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Before Jayrone Elliott or Mike Pennel emerged, Joe Thomas and Adrian Hubbard were the undrafted rookies getting a lot of attention last summer.

Thomas was the first college free agent to stake his claim for a spot on the Green Bay Packers' roster last summer. Unafraid of contact, the 6-foot-1, 227-pound inside linebacker shined early in training camp with the take-no-prisoners mentality he was known for at South Carolina State.

Hubbard came with larger credentials, declaring for the NFL draft after his junior season at Alabama. A massive rusher at 6-foot-6, 257 pounds, he was projected as a mid-round pick at first, but fell off many teams' boards because of a minor heart abnormality.

Although neither player made the 53-man roster last season, the Packers saw enough potential to carry them on their practice squad last season and extend them futures contracts once it was over.

Given a second chance, both are back to make the most of it.

"I think the second year is always going to be more comfortable," Hubbard said. "It's like college. You get the one year under your belt and the second year you're like, 'OK, I know how things work.' "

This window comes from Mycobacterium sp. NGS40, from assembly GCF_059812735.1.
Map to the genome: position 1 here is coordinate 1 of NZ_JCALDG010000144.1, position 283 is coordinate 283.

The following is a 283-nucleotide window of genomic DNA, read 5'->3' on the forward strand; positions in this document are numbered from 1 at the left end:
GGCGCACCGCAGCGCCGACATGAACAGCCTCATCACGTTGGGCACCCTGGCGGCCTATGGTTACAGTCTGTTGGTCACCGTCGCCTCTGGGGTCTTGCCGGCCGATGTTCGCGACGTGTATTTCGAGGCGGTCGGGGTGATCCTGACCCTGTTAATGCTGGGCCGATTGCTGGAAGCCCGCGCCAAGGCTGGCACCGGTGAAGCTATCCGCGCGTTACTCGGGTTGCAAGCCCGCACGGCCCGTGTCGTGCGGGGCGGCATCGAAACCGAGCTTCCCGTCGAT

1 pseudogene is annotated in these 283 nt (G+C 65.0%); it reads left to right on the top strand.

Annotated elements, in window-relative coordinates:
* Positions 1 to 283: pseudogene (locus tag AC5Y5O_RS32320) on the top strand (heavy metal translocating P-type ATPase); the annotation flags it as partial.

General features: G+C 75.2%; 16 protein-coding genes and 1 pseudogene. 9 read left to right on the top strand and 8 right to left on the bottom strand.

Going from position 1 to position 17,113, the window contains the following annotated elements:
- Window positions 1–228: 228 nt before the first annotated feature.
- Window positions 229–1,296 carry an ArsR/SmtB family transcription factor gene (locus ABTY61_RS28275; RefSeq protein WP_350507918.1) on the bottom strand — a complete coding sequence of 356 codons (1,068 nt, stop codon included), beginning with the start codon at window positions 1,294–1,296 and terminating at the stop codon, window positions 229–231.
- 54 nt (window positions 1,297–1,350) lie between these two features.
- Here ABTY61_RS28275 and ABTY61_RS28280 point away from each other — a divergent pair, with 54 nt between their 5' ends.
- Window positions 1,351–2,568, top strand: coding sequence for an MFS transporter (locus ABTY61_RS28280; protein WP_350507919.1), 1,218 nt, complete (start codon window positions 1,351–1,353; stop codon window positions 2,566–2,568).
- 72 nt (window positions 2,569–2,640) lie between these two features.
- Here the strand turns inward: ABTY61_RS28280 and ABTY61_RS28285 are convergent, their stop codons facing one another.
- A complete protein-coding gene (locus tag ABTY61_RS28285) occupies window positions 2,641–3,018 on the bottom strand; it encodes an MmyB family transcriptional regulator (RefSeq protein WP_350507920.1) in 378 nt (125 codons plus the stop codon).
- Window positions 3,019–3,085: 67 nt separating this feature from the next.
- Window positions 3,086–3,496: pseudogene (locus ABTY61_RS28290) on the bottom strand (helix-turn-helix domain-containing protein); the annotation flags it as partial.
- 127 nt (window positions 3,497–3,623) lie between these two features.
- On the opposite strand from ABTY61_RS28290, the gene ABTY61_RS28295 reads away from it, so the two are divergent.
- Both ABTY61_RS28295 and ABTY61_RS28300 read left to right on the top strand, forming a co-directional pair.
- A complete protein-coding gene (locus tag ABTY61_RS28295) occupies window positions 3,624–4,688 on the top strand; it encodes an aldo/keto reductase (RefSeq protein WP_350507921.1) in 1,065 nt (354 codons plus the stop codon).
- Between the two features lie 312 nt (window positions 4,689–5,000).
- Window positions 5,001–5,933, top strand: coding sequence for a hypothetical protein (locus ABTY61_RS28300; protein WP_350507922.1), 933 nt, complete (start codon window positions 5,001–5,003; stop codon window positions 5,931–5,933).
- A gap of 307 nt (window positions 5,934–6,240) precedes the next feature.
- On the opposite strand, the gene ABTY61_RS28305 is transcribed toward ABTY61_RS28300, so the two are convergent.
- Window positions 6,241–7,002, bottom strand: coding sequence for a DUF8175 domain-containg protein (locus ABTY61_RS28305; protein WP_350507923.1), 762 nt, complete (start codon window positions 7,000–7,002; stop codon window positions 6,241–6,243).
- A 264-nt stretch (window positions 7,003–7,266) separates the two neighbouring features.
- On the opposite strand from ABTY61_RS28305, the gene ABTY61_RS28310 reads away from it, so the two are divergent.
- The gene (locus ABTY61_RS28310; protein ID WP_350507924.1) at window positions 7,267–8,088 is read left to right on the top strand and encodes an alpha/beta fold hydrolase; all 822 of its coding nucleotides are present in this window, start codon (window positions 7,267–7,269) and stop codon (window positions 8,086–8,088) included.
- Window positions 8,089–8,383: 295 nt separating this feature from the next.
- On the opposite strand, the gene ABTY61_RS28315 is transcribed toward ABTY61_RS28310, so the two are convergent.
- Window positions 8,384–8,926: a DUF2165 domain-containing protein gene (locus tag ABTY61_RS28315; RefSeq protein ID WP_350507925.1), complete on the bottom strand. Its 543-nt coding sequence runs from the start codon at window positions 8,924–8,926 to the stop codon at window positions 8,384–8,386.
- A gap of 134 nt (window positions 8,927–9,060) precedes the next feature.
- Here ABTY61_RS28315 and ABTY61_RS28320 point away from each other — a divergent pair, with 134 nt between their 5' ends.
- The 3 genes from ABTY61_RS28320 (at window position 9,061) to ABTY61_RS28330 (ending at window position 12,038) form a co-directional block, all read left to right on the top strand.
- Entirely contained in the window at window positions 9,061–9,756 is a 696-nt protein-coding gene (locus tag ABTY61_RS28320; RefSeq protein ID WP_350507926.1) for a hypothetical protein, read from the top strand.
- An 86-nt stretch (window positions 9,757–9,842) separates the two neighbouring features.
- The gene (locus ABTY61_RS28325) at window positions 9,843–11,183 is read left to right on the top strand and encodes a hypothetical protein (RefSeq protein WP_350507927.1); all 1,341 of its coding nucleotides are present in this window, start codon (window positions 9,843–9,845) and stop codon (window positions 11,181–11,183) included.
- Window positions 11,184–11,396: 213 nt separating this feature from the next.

Stopped by injury

Described by his college coaches as a "tackling machine," the Packers immediately took notice of Thomas' tenacity. He vaulted up the depth chart on defense and special teams in the first two weeks of training camp and was in contention for a role entering the preseason slate.

That was until Thomas had his leg rolled up on after his fourth defensive snap in the preseason opener against Tennessee. The knee injury instantly squashed his bid for a roster spot.

"The play was over and someone fell on my leg and that was it," Thomas said. "It was a bummer but it didn't take long. I've been hurt before. Just got to work hard ā€” work harder ā€” get back healthy real quick and you've just to forget about it and leave it in the past."

The Packers placed Thomas on injured reserve at the end of training camp and then reached a two-week injury settlement with him. Before he went back home to South Carolina, the Packers told Thomas to stay in shape in case they called him back once the injury healed.

Thomas wasn't sure if that call would ever come, but he stayed ready. While any other team could have signed Thomas once he was cleared, NFL rules require the team that waived an injured player to wait at least six weeks after the player is cleared from injury to re-sign him.

So the Packers had to wait two months before they could bring him back, which they did on Nov. 3, signing him to the practice squad.

As he stood by his locker last week, Thomas looked the part of an NFL inside linebacker. His aggressive approach and instincts also translate on special teams, where he starred during his first two years at South Carolina State.

Packers coach Mike McCarthy was surveying more than 50 players at the rookie camp, so he didn't have much time to isolate specific players. He has taken notice of the work the returning linebacker has done this offseason, though.